We yawn for a variety of reasons. Have you found yourself yawning while trying to stay awake behind the wheel? Maybe you’ve yawned after seeing a friend yawn or even while reading this paragraph. Yawning is a natural involuntary response to feeling tired or bored. Yawns can also be “contagious.” We yawn when we see, hear, or even think about yawns.
However, if you find yourself constantly yawning, it may be a symptom of a sleep disorder or other medical concern. People who yawn excessively tend to have an underlying issue causing the yawns. Knowing the signs of excessive yawning can help you identify and treat the root cause.
What Is a Yawn?
A yawn is a natural reflex that all vertebrate animals experience, including birds, fish, reptiles, and mammals. Yawning is observed throughout almost all stages of life, from fetus to older age.
When you yawn, you open your mouth, deeply inhale through your mouth and nose, and exhale slowly. Sometimes you might stretch your arms and tilt your head back as you yawn. Typically, a yawn lasts between five and 10 seconds.
Why Do We Yawn?
Scientists have identified a number of possible reasons that we yawn:
- Sleepiness or Drowsiness: We commonly yawn when we’re drowsy or excessively sleepy. Yawning occurs both after waking up and before bedtime. Yawns are part of your body’s process of staying awake. The stretching you do when you yawn also helps prevent you from falling asleep.
- Boredom: Yawning is also commonly associated with boredom. If your environment isn’t stimulating, you’ll feel drowsy. A yawn may signal to others around us that we’re bored or tired.
- Regulating Brain Temperature: Your yawns might help cool down your overheating brain. In animal studies, the brain temperatures of rats and parakeets were cooler after yawning. One small human study found that people yawn significantly more in summer than in winter.
- Ear Pressure: If you’ve been on an airplane before, you may have experienced uncomfortable ear pressure due to a change in altitude. Although not a primary purpose of yawning, a yawn can relieve pressure in your ears.
- Empathy: Some researchers believe that yawns are part of an empathetic response. In human and animal studies, yawns from one animal have been shown to trigger yawns in other animals of the same species. However, research is limited, so the relationship between yawning and empathy requires further study.
Normal Yawning Vs. Excessive Yawning
On average, humans yawn five to 10 times a day. However, people who experience excessive yawning tend to yawn many more times each day. In some case studies, people who yawn excessively reported yawning up to 100 times in a day.
Excessive yawning is often associated with factors other than sleepiness or boredom, such as medication use. However, given that yawning is perceived as disrespectful in many cultures, constant yawning may negatively impact a person’s social life. Excessive yawning can also be a symptom of an underlying disorder.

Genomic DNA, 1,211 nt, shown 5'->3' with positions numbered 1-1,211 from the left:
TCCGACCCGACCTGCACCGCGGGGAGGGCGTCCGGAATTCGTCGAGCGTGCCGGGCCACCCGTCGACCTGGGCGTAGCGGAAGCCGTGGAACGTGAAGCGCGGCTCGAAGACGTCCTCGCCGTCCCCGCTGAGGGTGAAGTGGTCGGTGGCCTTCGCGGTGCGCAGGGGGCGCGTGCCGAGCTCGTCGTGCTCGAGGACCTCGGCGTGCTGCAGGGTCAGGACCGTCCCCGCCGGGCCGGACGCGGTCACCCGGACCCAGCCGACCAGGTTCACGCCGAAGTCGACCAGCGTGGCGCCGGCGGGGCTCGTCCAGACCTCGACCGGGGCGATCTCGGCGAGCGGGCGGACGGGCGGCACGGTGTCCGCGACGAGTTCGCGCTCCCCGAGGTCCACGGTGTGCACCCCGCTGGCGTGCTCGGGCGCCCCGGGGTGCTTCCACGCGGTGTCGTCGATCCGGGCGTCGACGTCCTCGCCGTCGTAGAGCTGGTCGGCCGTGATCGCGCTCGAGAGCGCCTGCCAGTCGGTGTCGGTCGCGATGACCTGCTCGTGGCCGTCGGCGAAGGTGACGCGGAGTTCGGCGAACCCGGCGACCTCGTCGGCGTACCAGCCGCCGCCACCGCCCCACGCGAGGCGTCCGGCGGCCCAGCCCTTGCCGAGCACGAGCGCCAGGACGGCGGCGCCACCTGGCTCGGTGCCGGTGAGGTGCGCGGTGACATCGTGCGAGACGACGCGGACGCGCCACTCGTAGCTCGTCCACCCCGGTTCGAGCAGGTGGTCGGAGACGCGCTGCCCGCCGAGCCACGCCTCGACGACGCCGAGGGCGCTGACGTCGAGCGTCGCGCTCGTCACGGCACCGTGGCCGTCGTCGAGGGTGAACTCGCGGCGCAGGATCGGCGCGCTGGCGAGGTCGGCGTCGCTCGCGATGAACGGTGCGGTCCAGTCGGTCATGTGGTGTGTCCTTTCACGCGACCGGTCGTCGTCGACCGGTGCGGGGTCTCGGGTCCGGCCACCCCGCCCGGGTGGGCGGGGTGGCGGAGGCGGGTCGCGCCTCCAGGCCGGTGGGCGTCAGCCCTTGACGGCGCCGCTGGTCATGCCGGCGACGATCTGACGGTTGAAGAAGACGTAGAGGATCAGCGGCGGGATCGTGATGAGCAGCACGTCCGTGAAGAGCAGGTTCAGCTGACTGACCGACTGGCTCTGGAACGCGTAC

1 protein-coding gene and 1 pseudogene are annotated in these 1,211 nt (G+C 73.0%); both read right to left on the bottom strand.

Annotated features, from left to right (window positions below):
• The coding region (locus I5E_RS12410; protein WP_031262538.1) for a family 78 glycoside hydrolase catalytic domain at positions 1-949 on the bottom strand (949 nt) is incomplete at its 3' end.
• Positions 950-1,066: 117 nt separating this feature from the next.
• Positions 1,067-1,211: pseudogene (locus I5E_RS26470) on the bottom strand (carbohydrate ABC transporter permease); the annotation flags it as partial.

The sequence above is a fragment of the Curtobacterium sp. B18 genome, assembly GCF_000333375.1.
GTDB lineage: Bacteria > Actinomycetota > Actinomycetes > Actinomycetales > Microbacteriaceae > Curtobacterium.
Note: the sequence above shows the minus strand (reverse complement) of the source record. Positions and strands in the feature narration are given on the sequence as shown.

Causes of Excessive Yawning
Excessive yawning causes include:
- Drowsiness or Excessive Sleepiness: Frequent yawning is often caused by sleep debt. Sleep debt, or the amount of sleep a person is deprived of over time, can lead to drowsiness or excessive sleepiness. Yawning and excessive sleepiness may be a symptom of other sleep disorders, such as narcolepsy and sleep apnea.
- Side Effects of Medication: Several case studies have shown that alterations in medication can cause excessive yawning. Excessive yawning is a common side effect of selective serotonin reuptake inhibitors (SSRIs), which are used to treat depression and anxiety disorders.
- Neurological Disorders: Many neurological disorders can increase yawning frequency. People who suffer from migraines, multiple sclerosis, epilepsy, stroke, and head trauma may feel a temporary relief of their symptoms when they yawn.
Diagnosing Excessive Yawning
To diagnose excessive yawning, your doctor needs to eliminate possible sleep habits or disorders causing the yawning. If necessary, your doctor may have you take a diagnostic test called an electroencephalography (EEG). An EEG measures brain waves, or the electric activity in your brain. An EEG can help your doctor diagnose neurological disorders that may be triggering your excessive yawning.
Treatments for Excessive Yawning
Treatment for excessive yawning requires identifying the cause of the yawning. When the underlying cause is treated, the symptom of excessive yawning goes away. For example, when patients reduced or stopped the use of an SSRI, their excessive yawning lessened or went away entirely.
When to Talk to Your Doctor
If you feel that you’re experiencing excessive yawning, talk to your doctor. Keep track of other symptoms you experience in addition to the yawning, such as drowsiness or fatigue. Share these with your doctor, so that they have a better understanding of your current health. Together, you and your doctor can determine the cause of your excessive yawning and develop a treatment plan.
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